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Spanish aviation under the magnifying glass!!.. same worldwide?

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Spanish aviation under the magnifying glass!!.. same worldwide?

Old 13th May 2006, 11:01
  #21 (permalink)  
 
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switched on Sapinish Pilots

Its worries me that some of you Pilot types can't see what your Spanish Colleagues Can. As a Licensed Engineer i sometimes wonder if you all have your heads buried in the sand. Maintenance is something you dont see whilst you are sat at the sharp end. You get on the Aircraft and assume that the thing has to be working properly as there are no amber or red lights on when all things are running or that all the little yellow stickers mean someone who has years of training has decided that the aircraft can fly with an acceptable fault although he may have made that decision at five in the morning after dealing with maybe 4 or 5 other aircraft with defects that needed to be dealt with.
EASA and their new regulations with respect to Maintenance have raised a few eyebrows amongst the Engineer community with EASA stating that the new diluted regulations are written with a view to them being modified as circumstances dictate. In other words if the reg's have missed something which has been proven by an Incident (or accident) then and only then will they be rewritten. Little like shutting the barn door after the horse has bolted. This is due to the fact that the different National Aviation Authorities had different Regulations and the whole task of combining them to make one is a near impossible task, so it is easier to start again from scratch basically.

Most Engineers in the UK who operated under the ANO and the CAA now find that the rules they adhered to and were trained to have been removed or diluted to such an extent that we can see Big problems with respect to safety in the near future.
As i said earlier all Pilots like the Spanish need to wake up and smell the coffee your the ones that have to fly on them we just have to dispatch them with a clear conscience and walk away.

On a postive note you can be assured that the engineers representative body the ALAE are working on your behalf and are having an input into the rewriting of the EASA regulations by proving to EASA that some of the incidents have happened or will happen.
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Old 13th May 2006, 13:00
  #22 (permalink)  
 
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Again, the problem is that:
There are different levels of safety across the world. There is also a lot of written stuff about it but all that has human being's factor and the environment he/she lives in professionally.
The level of safety in country A, despite the same training (sometimes oversea's with different nationalities, and all learning the sam stuff) procedures and reading material to refer to, isn't the same in country K and so on... The truth of the matter is in the "safety culture" of the local authority and consequently its effective authority to the operators registered with that authority.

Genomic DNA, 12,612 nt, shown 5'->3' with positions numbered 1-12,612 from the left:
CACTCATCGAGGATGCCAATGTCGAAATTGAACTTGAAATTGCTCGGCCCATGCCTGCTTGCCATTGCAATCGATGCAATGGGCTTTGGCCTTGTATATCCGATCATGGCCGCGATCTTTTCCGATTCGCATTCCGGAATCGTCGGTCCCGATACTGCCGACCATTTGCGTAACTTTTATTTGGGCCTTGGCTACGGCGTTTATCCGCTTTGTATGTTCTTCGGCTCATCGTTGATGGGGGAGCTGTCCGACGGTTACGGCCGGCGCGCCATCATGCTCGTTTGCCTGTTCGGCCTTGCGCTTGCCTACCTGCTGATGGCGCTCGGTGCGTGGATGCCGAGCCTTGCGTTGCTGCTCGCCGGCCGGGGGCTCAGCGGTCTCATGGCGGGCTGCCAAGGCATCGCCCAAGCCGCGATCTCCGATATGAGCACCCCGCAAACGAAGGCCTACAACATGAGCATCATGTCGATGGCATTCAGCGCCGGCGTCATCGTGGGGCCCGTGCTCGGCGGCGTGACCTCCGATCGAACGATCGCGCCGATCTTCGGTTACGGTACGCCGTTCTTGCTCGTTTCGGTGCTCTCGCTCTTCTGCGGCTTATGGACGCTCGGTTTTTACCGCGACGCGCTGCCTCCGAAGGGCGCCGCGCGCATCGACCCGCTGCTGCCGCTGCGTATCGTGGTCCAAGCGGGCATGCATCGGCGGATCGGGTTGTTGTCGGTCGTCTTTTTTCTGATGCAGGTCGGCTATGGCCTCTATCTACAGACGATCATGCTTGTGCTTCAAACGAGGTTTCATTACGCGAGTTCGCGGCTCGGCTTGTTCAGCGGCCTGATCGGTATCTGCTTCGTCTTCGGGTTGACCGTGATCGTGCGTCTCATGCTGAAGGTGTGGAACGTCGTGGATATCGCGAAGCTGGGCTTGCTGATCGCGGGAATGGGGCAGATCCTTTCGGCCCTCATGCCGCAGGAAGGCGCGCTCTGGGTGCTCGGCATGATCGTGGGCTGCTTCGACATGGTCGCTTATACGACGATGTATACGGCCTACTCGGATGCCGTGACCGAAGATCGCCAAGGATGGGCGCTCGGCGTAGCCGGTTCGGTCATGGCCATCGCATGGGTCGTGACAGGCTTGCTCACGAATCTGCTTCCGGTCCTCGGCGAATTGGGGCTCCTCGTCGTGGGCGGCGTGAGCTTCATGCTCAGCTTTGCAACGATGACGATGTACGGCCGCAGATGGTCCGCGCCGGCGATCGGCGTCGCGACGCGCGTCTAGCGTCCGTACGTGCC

Progressive legislation and professionalism that has the key for a safe operation and that ought to be taken by everyone in the aviation business rather than sit and wait for an accident and then take corrective measures.
Will EASA become a European tool for politicians rather than an effective aviation one?
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Old 13th May 2006, 16:45
  #23 (permalink)  
 
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Safety issues do seldom translate into magazine cover histories. They more likely appear in the form of covered-up mishaps.

From time to time, (fortunately they are very rare events) comes the "big one" that makes its way to the front covers, but these have always existed and will allways exist.

Safety deterioraton is just a meaningless figure to the public: even if accident rates would double or triple to xx accidents/1.000.000 h flown, to the public it's just that: a figure, although safety may have indeed seriously deterorated (which, again and fortunately, does not mean that one in two aircraft that takes off won't make it).
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Old 14th May 2006, 01:34
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If you guy's are worried about safety perhaps you should read here on pprune http://www.pprune.org/forums/showthread.php?t=216663 and the engineers bulletin board here http://www.airmech.co.uk/forums/showthread.php?t=5674
EASA is trying to do away with the trained licenced engineer and replace him with an 'Appropriately Authorised Person'. Threads tell the reall story if they get away with it the guy signing out the aircraft could have been doing who's knows what before the company employing him gave him the authority.
Sit tight guy's and check your a/c well.
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Old 14th May 2006, 09:01
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Reference sought

Airbus a321 wrote:
the total on type flight time experience of an active flight-crew must be by law, (to improve flight safety !! and so to do all the best for the passengers !!) 500 hours
Apparently, this comes from DGCA rules (Spanish CAA?).

Could someone provide a likewise JAR reference? I would like to show my boss what he's doing to the flying public.

Thanks, PD
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